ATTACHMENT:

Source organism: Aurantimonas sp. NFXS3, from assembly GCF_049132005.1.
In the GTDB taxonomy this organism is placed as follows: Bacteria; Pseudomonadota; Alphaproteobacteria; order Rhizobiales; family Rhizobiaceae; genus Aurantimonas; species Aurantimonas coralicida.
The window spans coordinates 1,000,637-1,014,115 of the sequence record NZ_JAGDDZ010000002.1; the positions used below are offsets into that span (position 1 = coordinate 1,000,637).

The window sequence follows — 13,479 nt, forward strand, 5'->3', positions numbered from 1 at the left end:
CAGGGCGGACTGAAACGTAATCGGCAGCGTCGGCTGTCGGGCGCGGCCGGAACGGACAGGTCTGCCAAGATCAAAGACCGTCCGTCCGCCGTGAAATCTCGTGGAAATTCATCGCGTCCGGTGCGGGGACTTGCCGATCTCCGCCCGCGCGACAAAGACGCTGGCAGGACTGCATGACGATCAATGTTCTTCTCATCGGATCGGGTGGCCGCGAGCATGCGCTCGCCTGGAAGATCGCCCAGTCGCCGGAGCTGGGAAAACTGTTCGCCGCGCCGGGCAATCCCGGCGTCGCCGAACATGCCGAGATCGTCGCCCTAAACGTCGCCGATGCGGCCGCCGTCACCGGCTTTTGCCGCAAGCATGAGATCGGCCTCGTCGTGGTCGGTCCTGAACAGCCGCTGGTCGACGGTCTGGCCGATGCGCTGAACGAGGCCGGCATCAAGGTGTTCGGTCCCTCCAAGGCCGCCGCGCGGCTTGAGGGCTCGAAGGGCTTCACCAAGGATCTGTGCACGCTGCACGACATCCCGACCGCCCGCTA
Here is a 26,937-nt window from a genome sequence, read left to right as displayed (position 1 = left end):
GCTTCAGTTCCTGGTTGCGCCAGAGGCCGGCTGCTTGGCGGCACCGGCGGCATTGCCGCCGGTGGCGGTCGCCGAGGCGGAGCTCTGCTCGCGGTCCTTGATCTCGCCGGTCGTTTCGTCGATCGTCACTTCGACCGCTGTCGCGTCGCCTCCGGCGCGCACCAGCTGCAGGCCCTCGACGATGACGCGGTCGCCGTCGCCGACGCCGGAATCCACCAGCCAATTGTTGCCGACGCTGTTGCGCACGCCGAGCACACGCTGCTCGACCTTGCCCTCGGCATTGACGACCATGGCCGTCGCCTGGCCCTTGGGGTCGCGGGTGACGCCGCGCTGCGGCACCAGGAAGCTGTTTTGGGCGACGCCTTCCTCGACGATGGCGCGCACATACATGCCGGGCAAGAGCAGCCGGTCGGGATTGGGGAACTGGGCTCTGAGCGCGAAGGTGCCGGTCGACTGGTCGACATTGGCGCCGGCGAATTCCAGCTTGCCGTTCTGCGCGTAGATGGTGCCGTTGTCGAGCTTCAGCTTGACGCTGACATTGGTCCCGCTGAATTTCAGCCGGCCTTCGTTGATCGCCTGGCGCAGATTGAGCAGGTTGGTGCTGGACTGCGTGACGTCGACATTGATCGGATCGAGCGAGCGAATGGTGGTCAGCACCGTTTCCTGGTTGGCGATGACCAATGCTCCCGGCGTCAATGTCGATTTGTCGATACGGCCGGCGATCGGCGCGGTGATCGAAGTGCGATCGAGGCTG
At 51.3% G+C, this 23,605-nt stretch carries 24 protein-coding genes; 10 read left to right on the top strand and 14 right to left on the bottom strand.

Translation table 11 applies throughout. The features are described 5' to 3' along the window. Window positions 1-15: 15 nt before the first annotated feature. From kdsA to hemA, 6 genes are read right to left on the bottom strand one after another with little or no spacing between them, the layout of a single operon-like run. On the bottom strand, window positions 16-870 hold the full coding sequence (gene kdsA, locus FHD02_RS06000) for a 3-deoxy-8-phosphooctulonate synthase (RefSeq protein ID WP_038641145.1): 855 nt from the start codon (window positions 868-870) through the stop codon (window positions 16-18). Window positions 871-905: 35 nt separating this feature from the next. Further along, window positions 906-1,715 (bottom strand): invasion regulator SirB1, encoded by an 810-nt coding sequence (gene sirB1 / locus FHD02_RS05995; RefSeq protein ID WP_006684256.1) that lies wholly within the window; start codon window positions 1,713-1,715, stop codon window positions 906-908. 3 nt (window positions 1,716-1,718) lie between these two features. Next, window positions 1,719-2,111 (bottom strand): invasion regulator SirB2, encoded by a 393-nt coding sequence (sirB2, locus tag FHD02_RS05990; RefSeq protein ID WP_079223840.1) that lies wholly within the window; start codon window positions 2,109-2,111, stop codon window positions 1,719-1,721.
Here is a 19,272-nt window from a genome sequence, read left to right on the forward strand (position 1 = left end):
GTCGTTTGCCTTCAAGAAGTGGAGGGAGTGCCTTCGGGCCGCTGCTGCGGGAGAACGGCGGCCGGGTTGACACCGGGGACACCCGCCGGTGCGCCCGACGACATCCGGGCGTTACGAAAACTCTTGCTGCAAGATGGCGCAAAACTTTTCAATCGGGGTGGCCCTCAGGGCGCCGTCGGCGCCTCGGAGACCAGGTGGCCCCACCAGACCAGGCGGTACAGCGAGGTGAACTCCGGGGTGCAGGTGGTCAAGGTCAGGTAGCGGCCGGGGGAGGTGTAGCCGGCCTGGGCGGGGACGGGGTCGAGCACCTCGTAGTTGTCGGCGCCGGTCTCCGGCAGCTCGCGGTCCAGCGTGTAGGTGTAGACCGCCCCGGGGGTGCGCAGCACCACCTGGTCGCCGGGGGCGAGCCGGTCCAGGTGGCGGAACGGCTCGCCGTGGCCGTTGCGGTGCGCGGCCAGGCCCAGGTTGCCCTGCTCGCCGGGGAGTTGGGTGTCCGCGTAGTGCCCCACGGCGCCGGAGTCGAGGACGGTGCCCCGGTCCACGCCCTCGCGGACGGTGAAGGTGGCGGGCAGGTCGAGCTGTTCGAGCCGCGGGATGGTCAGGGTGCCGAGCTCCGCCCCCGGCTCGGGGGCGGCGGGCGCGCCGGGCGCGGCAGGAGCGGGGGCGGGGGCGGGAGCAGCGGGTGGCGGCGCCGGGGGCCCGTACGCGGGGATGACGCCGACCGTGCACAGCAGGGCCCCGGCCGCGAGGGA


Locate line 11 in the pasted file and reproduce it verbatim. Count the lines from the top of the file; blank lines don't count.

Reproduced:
GTCGTTTGCCTTCAAGAAGTGGAGGGAGTGCCTTCGGGCCGCTGCTGCGGGAGAACGGCGGCCGGGTTGACACCGGGGACACCCGCCGGTGCGCCCGACGACATCCGGGCGTTACGAAAACTCTTGCTGCAAGATGGCGCAAAACTTTTCAATCGGGGTGGCCCTCAGGGCGCCGTCGGCGCCTCGGAGACCAGGTGGCCCCACCAGACCAGGCGGTACAGCGAGGTGAACTCCGGGGTGCAGGTGGTCAAGGTCAGGTAGCGGCCGGGGGAGGTGTAGCCGGCCTGGGCGGGGACGGGGTCGAGCACCTCGTAGTTGTCGGCGCCGGTCTCCGGCAGCTCGCGGTCCAGCGTGTAGGTGTAGACCGCCCCGGGGGTGCGCAGCACCACCTGGTCGCCGGGGGCGAGCCGGTCCAGGTGGCGGAACGGCTCGCCGTGGCCGTTGCGGTGCGCGGCCAGGCCCAGGTTGCCCTGCTCGCCGGGGAGTTGGGTGTCCGCGTAGTGCCCCACGGCGCCGGAGTCGAGGACGGTGCCCCGGTCCACGCCCTCGCGGACGGTGAAGGTGGCGGGCAGGTCGAGCTGTTCGAGCCGCGGGATGGTCAGGGTGCCGAGCTCCGCCCCCGGCTCGGGGGCGGCGGGCGCGCCGGGCGCGGCAGGAGCGGGGGCGGGGGCGGGAGCAGCGGGTGGCGGCGCCGGGGGCCCGTACGCGGGGATGACGCCGACCGTGCACAGCAGGGCCCCGGCCGCGAGGGA